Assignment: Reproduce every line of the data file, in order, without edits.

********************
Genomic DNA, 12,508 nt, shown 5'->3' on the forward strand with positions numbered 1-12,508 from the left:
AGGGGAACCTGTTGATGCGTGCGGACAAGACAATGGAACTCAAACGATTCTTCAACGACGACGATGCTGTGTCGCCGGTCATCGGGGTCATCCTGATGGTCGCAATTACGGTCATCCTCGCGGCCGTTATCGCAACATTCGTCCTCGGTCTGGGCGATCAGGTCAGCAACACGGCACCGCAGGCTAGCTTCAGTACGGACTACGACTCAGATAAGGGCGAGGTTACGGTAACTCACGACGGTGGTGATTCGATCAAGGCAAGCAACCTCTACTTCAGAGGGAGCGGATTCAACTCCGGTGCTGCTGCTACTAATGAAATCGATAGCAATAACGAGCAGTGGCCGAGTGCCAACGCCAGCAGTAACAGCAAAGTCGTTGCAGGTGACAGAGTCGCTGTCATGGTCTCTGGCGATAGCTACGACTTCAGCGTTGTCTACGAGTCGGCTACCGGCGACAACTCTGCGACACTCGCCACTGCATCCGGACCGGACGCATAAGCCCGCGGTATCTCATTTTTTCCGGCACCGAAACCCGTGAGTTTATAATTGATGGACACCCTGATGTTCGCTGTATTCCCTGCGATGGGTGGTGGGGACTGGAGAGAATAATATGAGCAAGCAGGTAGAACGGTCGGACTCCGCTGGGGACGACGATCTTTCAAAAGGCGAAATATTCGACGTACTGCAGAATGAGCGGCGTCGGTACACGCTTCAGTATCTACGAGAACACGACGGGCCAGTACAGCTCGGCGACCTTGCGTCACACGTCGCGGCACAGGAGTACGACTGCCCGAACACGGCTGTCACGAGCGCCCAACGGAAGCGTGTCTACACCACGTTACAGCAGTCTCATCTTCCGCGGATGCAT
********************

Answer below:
Genomic DNA, 12,508 nt, shown 5'->3' on the forward strand with positions numbered 1-12,508 from the left:
AGGGGAACCTGTTGATGCGTGCGGACAAGACAATGGAACTCAAACGATTCTTCAACGACGACGATGCTGTGTCGCCGGTCATCGGGGTCATCCTGATGGTCGCAATTACGGTCATCCTCGCGGCCGTTATCGCAACATTCGTCCTCGGTCTGGGCGATCAGGTCAGCAACACGGCACCGCAGGCTAGCTTCAGTACGGACTACGACTCAGATAAGGGCGAGGTTACGGTAACTCACGACGGTGGTGATTCGATCAAGGCAAGCAACCTCTACTTCAGAGGGAGCGGATTCAACTCCGGTGCTGCTGCTACTAATGAAATCGATAGCAATAACGAGCAGTGGCCGAGTGCCAACGCCAGCAGTAACAGCAAAGTCGTTGCAGGTGACAGAGTCGCTGTCATGGTCTCTGGCGATAGCTACGACTTCAGCGTTGTCTACGAGTCGGCTACCGGCGACAACTCTGCGACACTCGCCACTGCATCCGGACCGGACGCATAAGCCCGCGGTATCTCATTTTTTCCGGCACCGAAACCCGTGAGTTTATAATTGATGGACACCCTGATGTTCGCTGTATTCCCTGCGATGGGTGGTGGGGACTGGAGAGAATAATATGAGCAAGCAGGTAGAACGGTCGGACTCCGCTGGGGACGACGATCTTTCAAAAGGCGAAATATTCGACGTACTGCAGAATGAGCGGCGTCGGTACACGCTTCAGTATCTACGAGAACACGACGGGCCAGTACAGCTCGGCGACCTTGCGTCACACGTCGCGGCACAGGAGTACGACTGCCCGAACACGGCTGTCACGAGCGCCCAACGGAAGCGTGTCTACACCACGTTACAGCAGTCTCATCTTCCGCGGATGCAT